The 2020 WPT Gardens Poker Championship finally has a winner. That’s not a typo. This is last year’s event, but it finished this week.
The tournament director at the Gardens Casino in L.A. called “shuffle up and deal” for Day 1a of the WPT Gardens Poker Championship on January 9th, 2020. Then 427 days later, and one state over, the final six reconvened.
Markus Gonsalves took the event down, earning himself $554,495 before taxes. He invested his $10,000 buy-in well over a year ago, but that ROI still beats the living daylights out of inflation.
“I can say I won one,” Gonsalves said in the post-match interview. “I honestly don’t play that many tournaments compared to these other guys, I play mostly cash games.”
It was certainly one of the tougher WPT final tables in recent seasons. Chance Kornuth was chip leader going in. And, by a strange coincidence, Quing Liu (5th in chips) had just won the 2021 WPT Venetian main event the day before.
257 entrants ponied up over the two day-1s back in January 2020. Six remained to fight for what was left of a $2,467,200 prize pool.
I slide o’er fourteen months…
There was a lot that stood out about the final table of the 2020 Gardens Poker Championship. The delay between FT bubble and the crowning of a champion was just the biggest one. The six players were gathering to play the game at the PokerGO studio in Las Vegas, not at either the Gardens Casino in L.A., nor in the HyperX Esports Arena Las Vegas as originally scheduled.
This is the same studio in which they shot the WSOP “Main Event” final tables. It is owned by the same website that puts out almost every other nameable poker show in the U.S.
The WPT’s TV crew found themselves operating on the home turf of their biggest market competitor in the poker TV sphere. Unprecedented times make for unprecedented bedfellows.
The final table also took place under a strange ownership limbo.
Along with Kornuth and Liu, Gonsalves was up against a cutthroat crew. The other players were: Tuan Phan, a regular on the L.A. poker scene; Jonathan Cohen; and Straton Wilhelm, both tough tournament players, though both were playing at higher stakes than usual.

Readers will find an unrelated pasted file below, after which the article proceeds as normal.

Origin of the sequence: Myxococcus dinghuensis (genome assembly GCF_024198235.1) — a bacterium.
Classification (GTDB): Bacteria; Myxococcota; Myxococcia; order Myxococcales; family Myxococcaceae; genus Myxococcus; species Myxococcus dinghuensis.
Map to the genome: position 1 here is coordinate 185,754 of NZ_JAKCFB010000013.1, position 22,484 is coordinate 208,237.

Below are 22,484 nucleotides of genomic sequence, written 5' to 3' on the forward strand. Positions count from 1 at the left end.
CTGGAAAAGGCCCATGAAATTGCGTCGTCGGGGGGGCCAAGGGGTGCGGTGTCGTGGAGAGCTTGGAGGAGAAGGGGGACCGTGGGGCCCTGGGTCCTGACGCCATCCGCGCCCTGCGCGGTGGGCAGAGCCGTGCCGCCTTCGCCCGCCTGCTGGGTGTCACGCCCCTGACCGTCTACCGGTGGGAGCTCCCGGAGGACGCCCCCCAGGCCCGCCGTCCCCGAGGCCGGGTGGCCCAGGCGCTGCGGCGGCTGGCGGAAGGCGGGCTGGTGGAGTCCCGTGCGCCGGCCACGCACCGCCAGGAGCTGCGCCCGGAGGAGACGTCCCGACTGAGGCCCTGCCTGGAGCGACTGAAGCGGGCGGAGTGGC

All the players were all relatively deep. Even the short stack (Wilhelm) had 17 big blinds in front of him. Gonsalves was in second place (95 bb) behind Chance Kortuth (120 bb). Both deep enough to play real poker with each other.
…and leave the growth untried of that wide gap.
Even so, it didn’t take long for players to start dropping. Liu got his stack in with two pair vs an over-pair, a nice spot until he was counterfeited on the river. Wilhelm was next, his stack eroded down to nothing.
Then the ex-chip leader Kornuth became an ex-chip haver when his pocket sixes got cracked by an ace on the flop.
Cohen, whose chips had remained almost level for the entire 85 hands he was at the table, suddenly lost them all with nines v. tens. And then there were two.
The heads-up duel took another 91 hands to complete. A coin flip early on nearly erased Gonsalves 5:1 advantage. The even stacks made for some cautious, small-ball poker. The two Californians circled each other for three hours. Each time Gonsalves thought he had Phan on the ropes, the cards went wonky and the stacks evened out again. It was like the table was on a cant.
“I feel like he ran really well against me heads up,” Gonsalves said afterward. “When he took the chip lead from me I started to get frustrated. I was more tired than anything.”
Then the cards broke the other way and Phan lost a big all-in.
With just a few chips left after that, he soon found himself putting it in with bottom-pair on a monochrome flop. But Gonsalves had the flush, and it was game over. Phan took home $359,650 for second.
Final table results
1st – Markus Gonsalves – $554,495
2nd – Tuan Phan – $359,650
3rd – Jonathan Cohen – $263,090
4th – Chance Kornuth – $195,085
5th – Straton Wilhelm – $146,655
6th – Qing Liu – $111,795
Featured image source: Flickr